Consensus building during nest-site selection in honey bee swarms: the expiration of dissent

@article{Seeley2003ConsensusBD,
  title={Consensus building during nest-site selection in honey bee swarms: the expiration of dissent},
  author={Thomas D. Seeley},
  journal={Behavioral Ecology and Sociobiology},
  year={2003},
  volume={53},
  pages={417-424}
}
  • T. Seeley
  • Published 19 March 2003
  • Biology
  • Behavioral Ecology and Sociobiology
This study addresses a question that lies at the heart of understanding how the scouts in a honey bee swarm achieve unanimity in their dances, and so reach agreement in their choice of a future nest site: what causes the scouts that perform dances for the non-chosen sites to stop dancing for these sites? One possibility is that a scout stops dancing for a non-chosen site only after she follows a lively dance for another site, such as the site that is ultimately chosen. This hypothesis is… 

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It is suggested that nest site selection in A. florea has similar elements to nest siteselection in the better-studied Apis mellifera, and the observation that many more locations are indicated by dances prior to lift off shows that there are fundamental differences between the two species.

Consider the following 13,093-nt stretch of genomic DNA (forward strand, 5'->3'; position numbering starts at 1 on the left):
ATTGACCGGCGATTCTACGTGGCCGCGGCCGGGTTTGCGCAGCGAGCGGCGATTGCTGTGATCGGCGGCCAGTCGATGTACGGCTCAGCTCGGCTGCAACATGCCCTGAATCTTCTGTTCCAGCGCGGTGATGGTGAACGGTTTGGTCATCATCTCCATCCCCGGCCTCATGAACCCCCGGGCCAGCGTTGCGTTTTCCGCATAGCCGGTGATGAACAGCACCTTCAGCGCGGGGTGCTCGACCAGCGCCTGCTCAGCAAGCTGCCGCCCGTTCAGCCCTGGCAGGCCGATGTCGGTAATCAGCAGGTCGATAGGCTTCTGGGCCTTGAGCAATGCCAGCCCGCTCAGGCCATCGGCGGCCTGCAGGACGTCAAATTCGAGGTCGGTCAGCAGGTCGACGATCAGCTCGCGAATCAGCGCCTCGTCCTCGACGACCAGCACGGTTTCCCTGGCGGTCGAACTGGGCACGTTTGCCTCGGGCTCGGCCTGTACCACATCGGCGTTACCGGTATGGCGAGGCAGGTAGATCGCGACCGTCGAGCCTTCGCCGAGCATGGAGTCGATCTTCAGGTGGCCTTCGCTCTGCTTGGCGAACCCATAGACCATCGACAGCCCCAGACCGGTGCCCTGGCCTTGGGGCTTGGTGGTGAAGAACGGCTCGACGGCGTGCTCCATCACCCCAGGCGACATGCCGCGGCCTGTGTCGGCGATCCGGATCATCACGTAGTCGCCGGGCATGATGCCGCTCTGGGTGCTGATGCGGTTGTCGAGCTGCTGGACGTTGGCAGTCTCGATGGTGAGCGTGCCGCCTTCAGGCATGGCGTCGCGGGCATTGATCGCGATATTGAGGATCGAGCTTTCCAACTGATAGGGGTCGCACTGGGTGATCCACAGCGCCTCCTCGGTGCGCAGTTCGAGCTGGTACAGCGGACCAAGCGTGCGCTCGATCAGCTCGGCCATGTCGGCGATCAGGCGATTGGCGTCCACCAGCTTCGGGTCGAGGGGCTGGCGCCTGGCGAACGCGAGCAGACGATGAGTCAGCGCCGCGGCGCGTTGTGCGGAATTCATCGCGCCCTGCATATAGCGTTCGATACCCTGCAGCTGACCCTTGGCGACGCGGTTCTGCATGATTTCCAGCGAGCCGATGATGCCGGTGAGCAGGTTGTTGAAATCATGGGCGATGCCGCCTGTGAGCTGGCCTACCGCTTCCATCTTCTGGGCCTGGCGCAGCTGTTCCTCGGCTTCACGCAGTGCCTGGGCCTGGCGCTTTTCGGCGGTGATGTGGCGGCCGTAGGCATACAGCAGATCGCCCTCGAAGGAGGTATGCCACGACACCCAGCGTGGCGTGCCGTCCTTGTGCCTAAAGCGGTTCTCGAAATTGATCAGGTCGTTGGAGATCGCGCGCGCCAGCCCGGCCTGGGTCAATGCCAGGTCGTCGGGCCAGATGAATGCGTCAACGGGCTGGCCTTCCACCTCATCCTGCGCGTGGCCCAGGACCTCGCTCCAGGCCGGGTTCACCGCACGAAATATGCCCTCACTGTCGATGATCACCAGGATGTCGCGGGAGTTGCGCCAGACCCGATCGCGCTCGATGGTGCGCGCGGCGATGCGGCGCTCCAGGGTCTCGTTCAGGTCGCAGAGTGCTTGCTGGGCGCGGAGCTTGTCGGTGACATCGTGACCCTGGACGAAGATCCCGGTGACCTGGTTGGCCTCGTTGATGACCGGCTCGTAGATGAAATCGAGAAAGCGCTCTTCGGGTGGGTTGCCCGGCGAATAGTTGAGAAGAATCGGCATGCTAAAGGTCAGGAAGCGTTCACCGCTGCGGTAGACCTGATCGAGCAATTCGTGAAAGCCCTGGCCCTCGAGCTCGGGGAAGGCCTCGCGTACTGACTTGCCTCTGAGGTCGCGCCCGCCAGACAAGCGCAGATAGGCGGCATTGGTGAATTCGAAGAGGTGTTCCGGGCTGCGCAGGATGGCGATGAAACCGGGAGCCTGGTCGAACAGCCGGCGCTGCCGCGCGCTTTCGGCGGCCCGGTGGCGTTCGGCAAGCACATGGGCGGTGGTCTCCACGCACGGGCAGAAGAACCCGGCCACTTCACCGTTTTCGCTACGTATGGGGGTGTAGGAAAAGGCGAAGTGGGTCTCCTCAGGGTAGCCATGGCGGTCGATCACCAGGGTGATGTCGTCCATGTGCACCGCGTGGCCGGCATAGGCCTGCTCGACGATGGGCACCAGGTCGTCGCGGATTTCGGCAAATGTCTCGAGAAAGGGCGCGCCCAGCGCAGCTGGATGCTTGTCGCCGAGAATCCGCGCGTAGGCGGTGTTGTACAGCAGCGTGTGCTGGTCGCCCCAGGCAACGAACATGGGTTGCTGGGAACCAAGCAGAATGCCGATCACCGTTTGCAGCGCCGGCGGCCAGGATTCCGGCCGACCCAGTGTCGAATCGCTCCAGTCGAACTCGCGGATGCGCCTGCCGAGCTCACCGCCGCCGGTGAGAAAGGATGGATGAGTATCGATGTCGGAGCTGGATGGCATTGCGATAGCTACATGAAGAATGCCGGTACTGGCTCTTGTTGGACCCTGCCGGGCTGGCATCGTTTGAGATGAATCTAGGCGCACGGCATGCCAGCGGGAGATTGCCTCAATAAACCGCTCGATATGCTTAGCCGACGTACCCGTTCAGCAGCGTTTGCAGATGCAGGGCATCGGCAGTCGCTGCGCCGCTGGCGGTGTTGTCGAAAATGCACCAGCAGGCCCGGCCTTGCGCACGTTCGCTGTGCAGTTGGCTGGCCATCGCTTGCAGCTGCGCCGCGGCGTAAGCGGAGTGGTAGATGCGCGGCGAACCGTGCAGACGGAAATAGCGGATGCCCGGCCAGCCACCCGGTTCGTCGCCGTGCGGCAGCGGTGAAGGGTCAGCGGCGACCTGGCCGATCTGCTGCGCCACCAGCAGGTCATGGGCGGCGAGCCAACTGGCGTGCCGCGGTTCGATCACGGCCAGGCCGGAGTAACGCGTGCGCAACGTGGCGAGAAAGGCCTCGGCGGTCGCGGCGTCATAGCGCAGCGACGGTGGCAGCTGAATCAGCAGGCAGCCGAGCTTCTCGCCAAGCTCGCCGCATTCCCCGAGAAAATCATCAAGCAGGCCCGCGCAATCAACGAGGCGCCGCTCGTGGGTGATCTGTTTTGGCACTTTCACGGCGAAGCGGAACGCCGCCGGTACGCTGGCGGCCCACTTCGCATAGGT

Modeling and analysis of nest-site selection by honeybee swarms: the speed and accuracy trade-off

A model of nest-site selection in honeybees is developed and it is shown that the probability of choosing the best site is proportional to its quality, but that this proportionality depends on its quality relative to other discovered sites.

Nest site selection in the open-nesting honeybee Apis florea Benjamin P. OldroydRosalyn S. GloagNaïla Even •

It is suggested that nest site selection in A. florea has similar elements to nest siteselection in the better-studied Apis mellifera, and the observation that many more locations are indicated by dances prior to lift off shows that there are fundamental differences between the two species.

Stability of choice in the honey bee nest-site selection process.

Moving home: nest-site selection in the Red Dwarf honeybee (Apis florea)

The results suggest that two fundamental aspects of the behavior of A. mellifera scouts—the process of dance decay and the process of repeated nest site evaluation—do not occur in A. florea.

Moving without a purpose: an experimental study of swarm guidance in the Western honey bee, Apis mellifera

Testing experimentally whether directional consensus is necessary for the successful guidance of swarms of the Western honey bee Apis mellifera by forcing swarms into the air prior to the completion of the decision-making process shows that swarms were unable to guide themselves before reaching the pre-flight buzzing phase of the decided process, even when directional consensus was high.

A self organising network model of information gathering by the honey bee swarm

A cybernetic model of a self-organising information network is used to analyse the findings from the last 60 years published research on swarm behaviour to investigate how a viable system, the honey bee swarm, gathers meaningful information about potential new nest sites in its problematic environment.
...

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